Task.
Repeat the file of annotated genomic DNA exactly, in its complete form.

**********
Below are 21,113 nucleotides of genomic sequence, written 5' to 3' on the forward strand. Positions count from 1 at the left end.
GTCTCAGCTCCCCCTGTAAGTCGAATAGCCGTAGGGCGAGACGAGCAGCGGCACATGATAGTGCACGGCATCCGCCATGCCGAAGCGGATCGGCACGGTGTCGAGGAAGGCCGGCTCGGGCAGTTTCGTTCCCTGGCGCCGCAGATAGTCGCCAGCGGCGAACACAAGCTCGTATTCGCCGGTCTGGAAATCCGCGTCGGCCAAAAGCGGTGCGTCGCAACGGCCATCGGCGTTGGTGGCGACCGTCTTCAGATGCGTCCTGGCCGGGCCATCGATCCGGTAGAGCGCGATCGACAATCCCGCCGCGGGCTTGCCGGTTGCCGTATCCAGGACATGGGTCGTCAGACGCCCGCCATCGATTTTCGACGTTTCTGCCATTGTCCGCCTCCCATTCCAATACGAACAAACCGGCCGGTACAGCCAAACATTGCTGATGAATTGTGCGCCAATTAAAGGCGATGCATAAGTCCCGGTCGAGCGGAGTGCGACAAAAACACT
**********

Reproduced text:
Below are 21,113 nucleotides of genomic sequence, written 5' to 3' on the forward strand. Positions count from 1 at the left end.
GTCTCAGCTCCCCCTGTAAGTCGAATAGCCGTAGGGCGAGACGAGCAGCGGCACATGATAGTGCACGGCATCCGCCATGCCGAAGCGGATCGGCACGGTGTCGAGGAAGGCCGGCTCGGGCAGTTTCGTTCCCTGGCGCCGCAGATAGTCGCCAGCGGCGAACACAAGCTCGTATTCGCCGGTCTGGAAATCCGCGTCGGCCAAAAGCGGTGCGTCGCAACGGCCATCGGCGTTGGTGGCGACCGTCTTCAGATGCGTCCTGGCCGGGCCATCGATCCGGTAGAGCGCGATCGACAATCCCGCCGCGGGCTTGCCGGTTGCCGTATCCAGGACATGGGTCGTCAGACGCCCGCCATCGATTTTCGACGTTTCTGCCATTGTCCGCCTCCCATTCCAATACGAACAAACCGGCCGGTACAGCCAAACATTGCTGATGAATTGTGCGCCAATTAAAGGCGATGCATAAGTCCCGGTCGAGCGGAGTGCGACAAAAACACT